Moving on to MediaTek’s Helio P70 chipset, the SoC is based on TSMC 12nm FinFET production process, which has been claimed to use up to 15 percent lower power than the 14nm-class products. The octa-core chip packs four ARM Cortex-A73 cores clocked at 2.1GHz, whereas the remaining four power-efficient ARM Cortex-A53 cores are running at 2.0GHz. The processor also packs a 4G LTE WorldMode modem. In terms of optics, the SoC allows for up to a dual-camera setup with a 24MP+16MP combination or a single sensor with up to 32MP resolution. If we talk about camera-specific features, there’s facial detection and scene detection, hardware warping engine (EIS), anti-blooming engine, multi-frame noise reduction, real-time HDR recording and viewing, and PDAF among others. To drive the graphics needs, you get an ARM Mali-G72 MP3 GPU and there are multi-threading optimisations, as well as a focus on latency improvements in critical user areas to offer an improved gameplay experience.
On paper, both the chips seem to be at par with each other. But the fact that the Helio P60 features 12nm die size, the System-on-Chip from MediaTek promises more efficiency over the Snapdragon 660, which is based on the 14nm fabrication process.
Benchmark tests often give a good gauge of the device’s prowess. Starting with the holistic benchmark, i.e. AnTuTu, which rates the device for its overall hardware capabilities, the smartphone with the Snapdragon 660 SoC managed to score 1,07,390.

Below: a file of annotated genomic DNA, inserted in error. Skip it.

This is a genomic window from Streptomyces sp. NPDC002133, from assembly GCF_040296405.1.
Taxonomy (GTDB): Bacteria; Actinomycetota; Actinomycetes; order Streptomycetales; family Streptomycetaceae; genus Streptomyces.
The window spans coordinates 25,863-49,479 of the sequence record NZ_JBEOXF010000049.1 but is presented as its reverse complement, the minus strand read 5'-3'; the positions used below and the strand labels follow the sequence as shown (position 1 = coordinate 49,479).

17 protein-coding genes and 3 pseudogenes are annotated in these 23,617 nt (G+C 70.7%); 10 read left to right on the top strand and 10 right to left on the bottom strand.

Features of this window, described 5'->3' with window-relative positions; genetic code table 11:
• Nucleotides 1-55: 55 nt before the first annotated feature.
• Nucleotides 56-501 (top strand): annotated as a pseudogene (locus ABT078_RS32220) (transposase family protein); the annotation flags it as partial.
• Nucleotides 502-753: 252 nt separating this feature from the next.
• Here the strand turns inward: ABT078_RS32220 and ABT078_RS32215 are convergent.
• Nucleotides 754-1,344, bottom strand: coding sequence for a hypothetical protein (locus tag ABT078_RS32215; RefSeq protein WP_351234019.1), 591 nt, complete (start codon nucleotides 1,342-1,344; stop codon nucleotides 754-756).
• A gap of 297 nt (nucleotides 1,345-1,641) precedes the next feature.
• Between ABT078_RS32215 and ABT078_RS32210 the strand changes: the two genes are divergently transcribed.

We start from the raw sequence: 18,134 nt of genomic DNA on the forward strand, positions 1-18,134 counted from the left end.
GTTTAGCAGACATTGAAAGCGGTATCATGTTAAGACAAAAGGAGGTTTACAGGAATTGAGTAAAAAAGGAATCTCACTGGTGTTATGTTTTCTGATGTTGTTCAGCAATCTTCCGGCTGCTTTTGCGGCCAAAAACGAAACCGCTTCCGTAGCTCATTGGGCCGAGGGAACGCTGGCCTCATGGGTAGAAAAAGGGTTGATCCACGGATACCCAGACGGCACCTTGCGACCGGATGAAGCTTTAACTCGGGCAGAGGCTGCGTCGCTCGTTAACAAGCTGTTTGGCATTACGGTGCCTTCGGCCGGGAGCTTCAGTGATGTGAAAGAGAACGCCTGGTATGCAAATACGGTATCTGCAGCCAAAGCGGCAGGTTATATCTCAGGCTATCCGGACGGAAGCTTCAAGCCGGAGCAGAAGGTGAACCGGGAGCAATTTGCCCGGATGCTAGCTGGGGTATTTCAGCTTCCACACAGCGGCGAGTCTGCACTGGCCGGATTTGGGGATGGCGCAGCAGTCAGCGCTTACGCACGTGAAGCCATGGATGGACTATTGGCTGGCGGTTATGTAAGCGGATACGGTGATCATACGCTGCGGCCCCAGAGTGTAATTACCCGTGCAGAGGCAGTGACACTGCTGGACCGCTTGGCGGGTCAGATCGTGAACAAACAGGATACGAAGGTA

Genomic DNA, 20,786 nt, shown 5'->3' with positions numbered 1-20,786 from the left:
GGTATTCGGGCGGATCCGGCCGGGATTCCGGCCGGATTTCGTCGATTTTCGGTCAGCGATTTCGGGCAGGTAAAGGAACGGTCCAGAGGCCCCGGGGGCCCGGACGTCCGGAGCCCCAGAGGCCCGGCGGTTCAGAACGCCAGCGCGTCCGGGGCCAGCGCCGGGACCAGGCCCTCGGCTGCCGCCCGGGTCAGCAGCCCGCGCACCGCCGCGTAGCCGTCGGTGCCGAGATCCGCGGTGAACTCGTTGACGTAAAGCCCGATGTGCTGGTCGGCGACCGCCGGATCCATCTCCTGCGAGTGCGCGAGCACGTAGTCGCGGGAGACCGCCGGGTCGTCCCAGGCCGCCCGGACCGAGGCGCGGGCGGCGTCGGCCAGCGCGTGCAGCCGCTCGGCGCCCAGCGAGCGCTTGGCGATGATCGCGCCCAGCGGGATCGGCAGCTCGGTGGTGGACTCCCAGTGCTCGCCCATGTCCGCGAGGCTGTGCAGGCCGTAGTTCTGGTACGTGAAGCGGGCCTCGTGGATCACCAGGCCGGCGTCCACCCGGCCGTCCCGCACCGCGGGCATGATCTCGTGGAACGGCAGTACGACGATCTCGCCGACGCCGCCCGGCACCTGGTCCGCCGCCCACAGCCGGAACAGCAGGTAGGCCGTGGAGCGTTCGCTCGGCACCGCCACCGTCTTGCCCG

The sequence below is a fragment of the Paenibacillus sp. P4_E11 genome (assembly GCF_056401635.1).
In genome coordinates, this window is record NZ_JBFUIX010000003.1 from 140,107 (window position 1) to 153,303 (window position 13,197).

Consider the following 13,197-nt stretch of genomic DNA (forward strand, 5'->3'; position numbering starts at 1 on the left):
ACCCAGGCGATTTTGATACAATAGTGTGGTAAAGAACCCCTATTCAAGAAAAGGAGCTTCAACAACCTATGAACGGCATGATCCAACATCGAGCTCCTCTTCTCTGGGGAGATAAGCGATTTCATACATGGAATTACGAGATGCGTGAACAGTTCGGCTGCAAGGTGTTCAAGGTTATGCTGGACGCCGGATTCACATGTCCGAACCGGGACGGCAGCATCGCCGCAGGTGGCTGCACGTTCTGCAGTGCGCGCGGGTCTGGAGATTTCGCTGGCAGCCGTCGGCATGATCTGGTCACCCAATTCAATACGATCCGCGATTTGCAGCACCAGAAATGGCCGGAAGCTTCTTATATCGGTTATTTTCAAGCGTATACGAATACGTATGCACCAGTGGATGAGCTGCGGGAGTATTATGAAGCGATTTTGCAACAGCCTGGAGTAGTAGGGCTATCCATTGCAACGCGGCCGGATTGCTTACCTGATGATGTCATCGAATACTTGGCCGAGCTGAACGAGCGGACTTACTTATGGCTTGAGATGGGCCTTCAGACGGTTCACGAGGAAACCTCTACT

On the other side, the smartphone with the MediaTek Helio P70 chipset scored slightly better 1,09,302. Since we are comparing two chipsets, it would be unfair if we don’t compare their Geekbench scores, which tests the processor’s capabilities.
In the Geekbench 4, our device with the Snapdragon 660 SoC managed to fetch a single-core score of 1,468, and a multi-core score of 5,558.
In contrast, the handset with MediaTek’s Helio P70 chipset managed to get a single-core score of 1445, and a multi-core score of 5,024. This suggests that as far as single-core performance is concerned, both SoCs perform similarly, though in the multi-core test, MediaTek’s offering seems slightly behind.